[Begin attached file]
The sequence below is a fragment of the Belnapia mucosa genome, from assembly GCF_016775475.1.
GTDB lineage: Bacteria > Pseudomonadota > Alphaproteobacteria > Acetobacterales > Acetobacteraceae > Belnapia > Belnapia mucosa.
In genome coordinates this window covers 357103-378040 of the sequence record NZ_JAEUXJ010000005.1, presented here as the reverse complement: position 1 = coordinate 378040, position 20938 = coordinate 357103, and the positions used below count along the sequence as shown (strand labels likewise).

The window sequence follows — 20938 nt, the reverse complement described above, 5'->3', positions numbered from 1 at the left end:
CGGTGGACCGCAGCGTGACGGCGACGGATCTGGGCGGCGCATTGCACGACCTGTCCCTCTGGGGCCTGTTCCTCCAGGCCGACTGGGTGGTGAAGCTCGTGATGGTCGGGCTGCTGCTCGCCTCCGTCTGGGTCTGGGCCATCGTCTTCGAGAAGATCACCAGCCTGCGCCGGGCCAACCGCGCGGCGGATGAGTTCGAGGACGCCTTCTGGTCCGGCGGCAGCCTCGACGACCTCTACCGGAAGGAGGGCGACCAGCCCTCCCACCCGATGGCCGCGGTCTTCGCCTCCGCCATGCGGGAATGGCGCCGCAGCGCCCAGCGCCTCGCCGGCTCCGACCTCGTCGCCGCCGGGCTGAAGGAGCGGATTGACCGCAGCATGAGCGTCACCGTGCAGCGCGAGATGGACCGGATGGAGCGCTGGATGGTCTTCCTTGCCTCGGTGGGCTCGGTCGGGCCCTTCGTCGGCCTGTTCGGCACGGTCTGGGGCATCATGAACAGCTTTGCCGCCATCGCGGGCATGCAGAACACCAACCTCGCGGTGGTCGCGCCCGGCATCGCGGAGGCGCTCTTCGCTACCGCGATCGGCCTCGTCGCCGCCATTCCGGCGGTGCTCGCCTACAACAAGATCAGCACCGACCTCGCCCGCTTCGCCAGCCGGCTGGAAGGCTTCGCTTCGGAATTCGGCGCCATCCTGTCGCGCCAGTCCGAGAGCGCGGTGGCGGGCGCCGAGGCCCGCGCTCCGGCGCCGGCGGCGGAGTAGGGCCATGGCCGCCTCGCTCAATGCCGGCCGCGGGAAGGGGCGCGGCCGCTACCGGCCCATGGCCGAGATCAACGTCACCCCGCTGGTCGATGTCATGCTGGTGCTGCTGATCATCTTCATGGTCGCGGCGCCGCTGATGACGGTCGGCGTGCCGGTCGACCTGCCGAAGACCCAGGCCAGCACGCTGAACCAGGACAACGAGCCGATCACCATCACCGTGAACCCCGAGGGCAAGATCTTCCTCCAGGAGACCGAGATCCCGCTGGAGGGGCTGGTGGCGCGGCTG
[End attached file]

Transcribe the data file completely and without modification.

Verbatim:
The sequence below is a fragment of the Belnapia mucosa genome, from assembly GCF_016775475.1.
GTDB lineage: Bacteria > Pseudomonadota > Alphaproteobacteria > Acetobacterales > Acetobacteraceae > Belnapia > Belnapia mucosa.
In genome coordinates this window covers 357103-378040 of the sequence record NZ_JAEUXJ010000005.1, presented here as the reverse complement: position 1 = coordinate 378040, position 20938 = coordinate 357103, and the positions used below count along the sequence as shown (strand labels likewise).

The window sequence follows — 20938 nt, the reverse complement described above, 5'->3', positions numbered from 1 at the left end:
CGGTGGACCGCAGCGTGACGGCGACGGATCTGGGCGGCGCATTGCACGACCTGTCCCTCTGGGGCCTGTTCCTCCAGGCCGACTGGGTGGTGAAGCTCGTGATGGTCGGGCTGCTGCTCGCCTCCGTCTGGGTCTGGGCCATCGTCTTCGAGAAGATCACCAGCCTGCGCCGGGCCAACCGCGCGGCGGATGAGTTCGAGGACGCCTTCTGGTCCGGCGGCAGCCTCGACGACCTCTACCGGAAGGAGGGCGACCAGCCCTCCCACCCGATGGCCGCGGTCTTCGCCTCCGCCATGCGGGAATGGCGCCGCAGCGCCCAGCGCCTCGCCGGCTCCGACCTCGTCGCCGCCGGGCTGAAGGAGCGGATTGACCGCAGCATGAGCGTCACCGTGCAGCGCGAGATGGACCGGATGGAGCGCTGGATGGTCTTCCTTGCCTCGGTGGGCTCGGTCGGGCCCTTCGTCGGCCTGTTCGGCACGGTCTGGGGCATCATGAACAGCTTTGCCGCCATCGCGGGCATGCAGAACACCAACCTCGCGGTGGTCGCGCCCGGCATCGCGGAGGCGCTCTTCGCTACCGCGATCGGCCTCGTCGCCGCCATTCCGGCGGTGCTCGCCTACAACAAGATCAGCACCGACCTCGCCCGCTTCGCCAGCCGGCTGGAAGGCTTCGCTTCGGAATTCGGCGCCATCCTGTCGCGCCAGTCCGAGAGCGCGGTGGCGGGCGCCGAGGCCCGCGCTCCGGCGCCGGCGGCGGAGTAGGGCCATGGCCGCCTCGCTCAATGCCGGCCGCGGGAAGGGGCGCGGCCGCTACCGGCCCATGGCCGAGATCAACGTCACCCCGCTGGTCGATGTCATGCTGGTGCTGCTGATCATCTTCATGGTCGCGGCGCCGCTGATGACGGTCGGCGTGCCGGTCGACCTGCCGAAGACCCAGGCCAGCACGCTGAACCAGGACAACGAGCCGATCACCATCACCGTGAACCCCGAGGGCAAGATCTTCCTCCAGGAGACCGAGATCCCGCTGGAGGGGCTGGTGGCGCGGCTG